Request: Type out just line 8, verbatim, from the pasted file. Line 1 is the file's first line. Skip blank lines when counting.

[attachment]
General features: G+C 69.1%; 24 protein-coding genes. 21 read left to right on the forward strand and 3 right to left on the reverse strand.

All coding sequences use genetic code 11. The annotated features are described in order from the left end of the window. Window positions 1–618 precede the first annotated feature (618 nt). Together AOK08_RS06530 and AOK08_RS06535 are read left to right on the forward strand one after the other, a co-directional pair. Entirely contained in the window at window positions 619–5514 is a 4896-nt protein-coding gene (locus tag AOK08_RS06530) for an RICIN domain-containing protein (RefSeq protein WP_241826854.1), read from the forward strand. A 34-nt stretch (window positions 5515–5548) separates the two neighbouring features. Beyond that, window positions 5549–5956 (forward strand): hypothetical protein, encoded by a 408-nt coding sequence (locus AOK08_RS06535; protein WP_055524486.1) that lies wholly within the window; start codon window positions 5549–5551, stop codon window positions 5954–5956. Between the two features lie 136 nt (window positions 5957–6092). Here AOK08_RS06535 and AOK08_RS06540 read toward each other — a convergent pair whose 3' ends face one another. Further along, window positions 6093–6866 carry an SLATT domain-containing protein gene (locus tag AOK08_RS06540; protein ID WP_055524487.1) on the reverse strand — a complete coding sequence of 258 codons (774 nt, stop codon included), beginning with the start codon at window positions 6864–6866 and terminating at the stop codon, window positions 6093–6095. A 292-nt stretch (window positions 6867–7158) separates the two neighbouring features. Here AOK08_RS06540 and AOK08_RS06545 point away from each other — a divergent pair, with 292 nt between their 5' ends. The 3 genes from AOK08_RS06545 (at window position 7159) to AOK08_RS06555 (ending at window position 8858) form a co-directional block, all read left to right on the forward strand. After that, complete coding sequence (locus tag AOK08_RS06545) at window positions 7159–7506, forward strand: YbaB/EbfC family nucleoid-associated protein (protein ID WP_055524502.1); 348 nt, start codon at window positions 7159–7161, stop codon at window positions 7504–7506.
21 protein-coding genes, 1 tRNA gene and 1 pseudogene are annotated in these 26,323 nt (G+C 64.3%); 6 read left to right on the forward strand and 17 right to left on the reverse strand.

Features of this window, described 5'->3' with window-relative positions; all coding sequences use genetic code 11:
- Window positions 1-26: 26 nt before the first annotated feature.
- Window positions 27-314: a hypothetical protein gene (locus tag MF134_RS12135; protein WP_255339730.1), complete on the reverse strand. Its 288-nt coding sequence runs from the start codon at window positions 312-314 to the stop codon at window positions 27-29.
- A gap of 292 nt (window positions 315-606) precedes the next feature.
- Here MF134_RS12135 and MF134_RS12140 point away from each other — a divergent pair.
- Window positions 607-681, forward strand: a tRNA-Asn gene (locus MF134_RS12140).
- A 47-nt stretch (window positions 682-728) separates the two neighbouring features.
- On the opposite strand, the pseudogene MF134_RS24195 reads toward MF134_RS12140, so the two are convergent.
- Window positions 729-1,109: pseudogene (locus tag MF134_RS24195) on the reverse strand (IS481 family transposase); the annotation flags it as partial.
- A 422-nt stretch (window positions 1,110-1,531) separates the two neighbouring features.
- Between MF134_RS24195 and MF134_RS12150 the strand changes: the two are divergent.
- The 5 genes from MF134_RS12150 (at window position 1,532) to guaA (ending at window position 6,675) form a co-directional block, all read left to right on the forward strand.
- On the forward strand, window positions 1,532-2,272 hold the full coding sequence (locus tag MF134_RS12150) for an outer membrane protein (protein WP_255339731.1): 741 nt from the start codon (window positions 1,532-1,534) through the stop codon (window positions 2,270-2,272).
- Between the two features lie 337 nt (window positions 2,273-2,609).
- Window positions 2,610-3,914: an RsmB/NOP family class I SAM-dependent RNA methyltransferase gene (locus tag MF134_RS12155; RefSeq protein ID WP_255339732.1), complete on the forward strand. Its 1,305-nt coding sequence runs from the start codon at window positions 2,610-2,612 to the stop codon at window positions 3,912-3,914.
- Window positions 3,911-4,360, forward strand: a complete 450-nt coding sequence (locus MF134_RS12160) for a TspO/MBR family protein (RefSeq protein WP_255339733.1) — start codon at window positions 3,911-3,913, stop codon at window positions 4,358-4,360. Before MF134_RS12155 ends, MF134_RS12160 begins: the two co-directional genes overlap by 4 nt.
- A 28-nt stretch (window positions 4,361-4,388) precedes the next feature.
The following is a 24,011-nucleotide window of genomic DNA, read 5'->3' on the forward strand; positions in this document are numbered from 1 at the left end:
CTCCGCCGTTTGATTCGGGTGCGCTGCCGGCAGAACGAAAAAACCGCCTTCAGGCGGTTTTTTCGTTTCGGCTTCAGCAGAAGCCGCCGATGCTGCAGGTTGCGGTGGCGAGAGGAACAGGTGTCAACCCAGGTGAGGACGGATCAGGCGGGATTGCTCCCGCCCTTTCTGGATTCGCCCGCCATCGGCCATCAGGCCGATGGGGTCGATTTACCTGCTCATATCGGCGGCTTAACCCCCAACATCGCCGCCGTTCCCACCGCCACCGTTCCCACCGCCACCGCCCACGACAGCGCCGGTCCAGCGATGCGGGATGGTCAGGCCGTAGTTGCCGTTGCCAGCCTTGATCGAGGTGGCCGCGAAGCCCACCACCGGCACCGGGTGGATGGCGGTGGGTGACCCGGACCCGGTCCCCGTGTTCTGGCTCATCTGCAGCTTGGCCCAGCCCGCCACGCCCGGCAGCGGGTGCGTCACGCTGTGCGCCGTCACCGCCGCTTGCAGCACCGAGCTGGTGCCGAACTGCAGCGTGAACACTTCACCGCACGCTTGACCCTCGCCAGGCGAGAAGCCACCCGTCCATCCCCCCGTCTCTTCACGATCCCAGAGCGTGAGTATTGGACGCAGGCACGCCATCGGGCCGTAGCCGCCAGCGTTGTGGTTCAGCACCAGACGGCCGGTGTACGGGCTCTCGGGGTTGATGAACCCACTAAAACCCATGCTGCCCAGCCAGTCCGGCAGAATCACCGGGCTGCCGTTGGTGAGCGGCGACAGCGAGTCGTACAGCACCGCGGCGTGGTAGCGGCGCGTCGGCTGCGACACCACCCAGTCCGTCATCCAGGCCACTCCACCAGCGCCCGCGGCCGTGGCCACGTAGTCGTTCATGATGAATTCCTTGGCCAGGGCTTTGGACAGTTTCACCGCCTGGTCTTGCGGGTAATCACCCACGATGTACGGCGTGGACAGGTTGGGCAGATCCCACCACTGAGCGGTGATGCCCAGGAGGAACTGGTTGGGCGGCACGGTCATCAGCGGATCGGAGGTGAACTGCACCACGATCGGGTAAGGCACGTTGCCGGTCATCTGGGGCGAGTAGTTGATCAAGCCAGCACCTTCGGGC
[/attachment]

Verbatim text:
- Here MF134_RS12135 and MF134_RS12140 point away from each other — a divergent pair.